Local veterans head to D.C. with honor flight
Six local heroes will be going to Washington, D.C., Saturday to be honored for their service to their country.
Eugene Lysne, Dwayne “Whitey” Hagen, Bill Neff, Bill Christianson, Vern Strand and Duane Hatleli will be included on the 19th honor flight, which leaves the Twin Cities Saturday for D.C.
Lysne served in the United States Army artillery between 1953 and 1954 in Korea, “after the shooting had stopped.”
Hagen is an Army veteran who was in Korea when the Korean War ended.
“My wife has given me hell a few times,” he said. “I said, ‘I don’t know what those guys were doing over here, I was only here less than three months and had it all wrapped up.’ She said, ‘That isn’t even funny!’” Hagen is married to Strand’s sister.
Neff was in the Navy air corps and was stationed in Argentia, Newfoundland, for the majority of his service, which was between 1951 and 1956.
Christianson joined the National Guard at the age of 18 in January 1951, and was in Korea by the fall of that year. He said he served in combat for about nine months before being discharged in June 1952.
Strand was a Navy aviation storekeeper who operated off the coast of Korea to supply aircraft carriers between 1951 and 1954.
Hatleli was drafted in 1952 and served for two years.
Once in Washington, the veterans will see a number of sights, including memorials dedicated to the different military branches; the World War II, Korea and Vietnam war memorials; as well as the Capital, White House and Lincoln Memorial, among others. Flag and taps ceremonies will take place at a number of the memorial sights, and the group will also attend a changing of the guard ceremony at Arlington National Cemetery. The veterans will be treated to a dinner at Columbus Club in Arlington, Virginia, before flying back to Minnesota later Saturday night.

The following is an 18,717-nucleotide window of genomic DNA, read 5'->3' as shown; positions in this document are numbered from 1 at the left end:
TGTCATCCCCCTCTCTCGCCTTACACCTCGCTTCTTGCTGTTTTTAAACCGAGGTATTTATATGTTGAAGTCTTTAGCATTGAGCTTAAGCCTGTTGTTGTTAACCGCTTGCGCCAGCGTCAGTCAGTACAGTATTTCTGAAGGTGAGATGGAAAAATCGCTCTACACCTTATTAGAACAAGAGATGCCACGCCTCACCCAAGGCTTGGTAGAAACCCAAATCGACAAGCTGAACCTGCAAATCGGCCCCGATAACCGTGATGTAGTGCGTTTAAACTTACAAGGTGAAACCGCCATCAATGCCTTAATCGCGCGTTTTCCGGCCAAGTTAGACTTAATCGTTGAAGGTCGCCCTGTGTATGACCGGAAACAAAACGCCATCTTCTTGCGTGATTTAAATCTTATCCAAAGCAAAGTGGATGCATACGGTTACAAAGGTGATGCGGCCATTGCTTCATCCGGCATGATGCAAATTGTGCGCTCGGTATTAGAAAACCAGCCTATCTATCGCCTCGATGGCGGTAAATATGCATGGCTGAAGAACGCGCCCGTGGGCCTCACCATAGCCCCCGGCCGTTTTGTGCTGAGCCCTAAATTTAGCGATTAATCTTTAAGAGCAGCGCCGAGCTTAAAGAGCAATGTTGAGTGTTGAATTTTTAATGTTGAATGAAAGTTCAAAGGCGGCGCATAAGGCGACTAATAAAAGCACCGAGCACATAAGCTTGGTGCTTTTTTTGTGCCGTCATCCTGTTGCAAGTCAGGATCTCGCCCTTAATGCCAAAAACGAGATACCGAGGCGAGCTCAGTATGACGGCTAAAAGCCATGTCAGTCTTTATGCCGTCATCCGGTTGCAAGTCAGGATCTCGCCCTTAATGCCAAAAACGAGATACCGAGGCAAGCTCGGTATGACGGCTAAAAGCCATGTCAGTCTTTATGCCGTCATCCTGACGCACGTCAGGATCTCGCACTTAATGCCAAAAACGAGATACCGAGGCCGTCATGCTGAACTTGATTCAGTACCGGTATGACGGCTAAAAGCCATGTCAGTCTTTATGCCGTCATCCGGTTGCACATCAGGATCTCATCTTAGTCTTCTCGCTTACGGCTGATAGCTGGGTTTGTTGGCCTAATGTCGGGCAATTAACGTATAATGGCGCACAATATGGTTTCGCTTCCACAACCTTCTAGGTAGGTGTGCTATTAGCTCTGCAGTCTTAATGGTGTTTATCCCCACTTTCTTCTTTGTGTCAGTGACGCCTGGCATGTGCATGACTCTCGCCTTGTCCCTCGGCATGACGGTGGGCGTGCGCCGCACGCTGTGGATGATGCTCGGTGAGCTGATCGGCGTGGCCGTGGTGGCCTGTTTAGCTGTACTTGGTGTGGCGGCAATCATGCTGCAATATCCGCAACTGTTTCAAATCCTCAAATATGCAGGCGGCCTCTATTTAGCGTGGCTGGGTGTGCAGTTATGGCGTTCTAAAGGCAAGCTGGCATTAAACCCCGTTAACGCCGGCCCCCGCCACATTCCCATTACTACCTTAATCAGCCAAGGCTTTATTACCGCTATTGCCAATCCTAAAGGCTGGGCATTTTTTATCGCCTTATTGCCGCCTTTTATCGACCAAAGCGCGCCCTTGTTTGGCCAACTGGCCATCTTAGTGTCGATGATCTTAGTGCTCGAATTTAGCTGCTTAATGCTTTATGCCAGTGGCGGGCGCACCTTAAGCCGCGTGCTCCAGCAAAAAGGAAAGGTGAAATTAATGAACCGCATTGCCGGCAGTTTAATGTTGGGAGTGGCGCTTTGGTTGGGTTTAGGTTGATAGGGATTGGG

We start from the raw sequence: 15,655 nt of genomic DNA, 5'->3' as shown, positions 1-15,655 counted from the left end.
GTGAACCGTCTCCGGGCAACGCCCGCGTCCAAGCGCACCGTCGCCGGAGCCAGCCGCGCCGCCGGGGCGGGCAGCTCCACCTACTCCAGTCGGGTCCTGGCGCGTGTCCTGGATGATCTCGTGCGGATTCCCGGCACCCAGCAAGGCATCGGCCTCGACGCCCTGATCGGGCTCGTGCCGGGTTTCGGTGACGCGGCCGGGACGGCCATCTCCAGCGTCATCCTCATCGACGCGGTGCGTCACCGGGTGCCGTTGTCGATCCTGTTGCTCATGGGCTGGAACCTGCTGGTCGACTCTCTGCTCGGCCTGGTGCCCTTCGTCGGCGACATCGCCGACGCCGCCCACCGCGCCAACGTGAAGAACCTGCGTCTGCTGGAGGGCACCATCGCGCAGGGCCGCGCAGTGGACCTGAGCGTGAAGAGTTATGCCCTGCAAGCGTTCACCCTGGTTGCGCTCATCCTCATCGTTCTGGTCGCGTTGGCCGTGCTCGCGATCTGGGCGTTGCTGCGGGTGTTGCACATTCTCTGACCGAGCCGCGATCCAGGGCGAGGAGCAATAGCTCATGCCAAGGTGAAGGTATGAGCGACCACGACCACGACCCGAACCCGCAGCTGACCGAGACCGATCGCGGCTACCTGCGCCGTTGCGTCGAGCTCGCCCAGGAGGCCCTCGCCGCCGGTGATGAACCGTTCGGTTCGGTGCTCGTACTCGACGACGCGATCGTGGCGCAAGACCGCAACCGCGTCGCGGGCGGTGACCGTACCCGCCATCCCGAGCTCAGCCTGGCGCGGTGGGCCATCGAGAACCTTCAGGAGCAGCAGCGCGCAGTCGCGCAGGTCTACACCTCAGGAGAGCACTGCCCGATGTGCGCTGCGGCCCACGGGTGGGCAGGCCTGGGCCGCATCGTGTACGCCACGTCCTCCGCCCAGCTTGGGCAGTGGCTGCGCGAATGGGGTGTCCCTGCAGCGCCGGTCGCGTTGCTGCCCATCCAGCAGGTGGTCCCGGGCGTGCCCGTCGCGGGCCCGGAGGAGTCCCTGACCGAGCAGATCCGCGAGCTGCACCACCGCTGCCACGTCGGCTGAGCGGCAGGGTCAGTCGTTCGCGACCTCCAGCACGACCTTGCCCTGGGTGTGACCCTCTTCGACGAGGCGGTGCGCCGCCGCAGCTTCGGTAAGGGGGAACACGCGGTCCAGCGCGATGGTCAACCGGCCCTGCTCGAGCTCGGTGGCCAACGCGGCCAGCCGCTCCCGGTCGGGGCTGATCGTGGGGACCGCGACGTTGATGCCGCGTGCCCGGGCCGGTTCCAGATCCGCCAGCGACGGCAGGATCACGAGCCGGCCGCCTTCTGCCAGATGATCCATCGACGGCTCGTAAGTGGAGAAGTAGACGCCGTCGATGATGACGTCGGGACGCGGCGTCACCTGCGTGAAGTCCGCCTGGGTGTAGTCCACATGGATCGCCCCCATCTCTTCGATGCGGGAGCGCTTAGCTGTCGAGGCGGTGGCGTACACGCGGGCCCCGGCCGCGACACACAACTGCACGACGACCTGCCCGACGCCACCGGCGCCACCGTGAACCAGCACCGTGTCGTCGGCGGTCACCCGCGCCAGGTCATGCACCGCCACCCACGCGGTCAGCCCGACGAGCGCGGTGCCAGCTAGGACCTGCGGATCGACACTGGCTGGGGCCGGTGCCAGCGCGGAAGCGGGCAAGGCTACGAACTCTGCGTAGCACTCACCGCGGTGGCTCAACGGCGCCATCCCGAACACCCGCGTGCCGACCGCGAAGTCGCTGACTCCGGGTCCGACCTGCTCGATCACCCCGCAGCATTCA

There will be about 167 people on the plane, including the pilots with each of the veterans having an escort to accompany them throughout the day — either one of their family members or friends or one provided for them. Each of the six local veterans going to D.C. will be accompanied by one of their respective sons. Being able to share the experience with their children will make the day even more special, they said, and is something Lysne said will be especially true for his son, who is also a veteran from serving as a Marine.
The average age of all the veterans attending are between 83 and 96. Strand said the Honor Flight Network is currently working on accepting the last of the World War II and Korean War veterans, and then he said the network should be accepting Vietnam War veterans applications next. Priority of accepted applicants is given to those wounded in combat, as well as the oldest or most ailing veterans applying. Otherwise, Strand said the applicants are accepted in the order of the time period they served.
“It’s an honor to be able to do this,” Strand said. “The people who have been on it, they all rave about how great they were treated.”
Veterans take part in the honor flights from all over the country. As far as this group of six knows, this is the largest group from Albert Lea that has gone on the same flight.
“Vietnam and Korea weren’t popular wars. They weren’t very popular for the people who were fighting them and they weren’t very popular for a lot of them when they came home,” Hagen said. “We were fortunate to be in this area, I think.”
He said the people he has been in contact with in the area have always been supportive, but he has talked with veterans from other areas in the country who weren’t from communities as supportive during their homecomings. Hagen hopes honor flights can be a way to mend old wounds, so to speak.
“Just by being involved with this, and it isn’t even over yet … if there was any animosity felt from the war … I think they’re laying all of this other stuff to rest, as it well should be,” he said. “Veterans like to hold their head up high, and if we can’t hold it up ourself, we like to have the public say, ‘Oh come on, you can get it up there.’”
“The people from Vietnam, they got some awfully bad press. They were not the ones in charge of what was going on, they were following orders,” Strand said. “I can really understand why they were disappointed with the way they were treated. It wasn’t right.”
Christianson said he has been back to South Korea twice since being discharged, and said he has been treated with the utmost respect by the South Koreans who hosted him on those trips.
Each of the six Albert Lea veterans were accepted the first year they applied, and found out they had been accepted about a year after sending in their applications. They all said they’re looking forward to just about every aspect of the trip.
“This is all part of our country, and I want to see all of it,” Strand said.